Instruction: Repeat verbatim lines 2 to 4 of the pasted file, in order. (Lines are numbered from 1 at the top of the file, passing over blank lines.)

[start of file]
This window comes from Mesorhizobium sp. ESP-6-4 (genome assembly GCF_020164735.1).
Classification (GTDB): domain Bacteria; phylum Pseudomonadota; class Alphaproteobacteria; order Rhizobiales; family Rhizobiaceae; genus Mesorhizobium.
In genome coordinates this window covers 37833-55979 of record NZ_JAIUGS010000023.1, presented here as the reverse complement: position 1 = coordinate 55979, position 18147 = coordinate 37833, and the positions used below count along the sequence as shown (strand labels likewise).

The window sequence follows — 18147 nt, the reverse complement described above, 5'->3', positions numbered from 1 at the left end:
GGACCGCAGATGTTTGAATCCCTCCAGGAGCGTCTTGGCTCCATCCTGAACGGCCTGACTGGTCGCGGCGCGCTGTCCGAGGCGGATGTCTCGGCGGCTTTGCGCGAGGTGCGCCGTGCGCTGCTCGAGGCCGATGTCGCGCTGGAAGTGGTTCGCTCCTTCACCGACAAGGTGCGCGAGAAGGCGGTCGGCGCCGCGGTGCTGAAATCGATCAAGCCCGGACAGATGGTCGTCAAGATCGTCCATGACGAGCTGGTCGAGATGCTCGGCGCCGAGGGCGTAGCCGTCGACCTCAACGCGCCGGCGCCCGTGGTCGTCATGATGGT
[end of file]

Classification (GTDB): domain Bacteria; phylum Pseudomonadota; class Alphaproteobacteria; order Rhizobiales; family Rhizobiaceae; genus Mesorhizobium.
In genome coordinates this window covers 37833-55979 of record NZ_JAIUGS010000023.1, presented here as the reverse complement: position 1 = coordinate 55979, position 18147 = coordinate 37833, and the positions used below count along the sequence as shown (strand labels likewise).

The window sequence follows — 18147 nt, the reverse complement described above, 5'->3', positions numbered from 1 at the left end: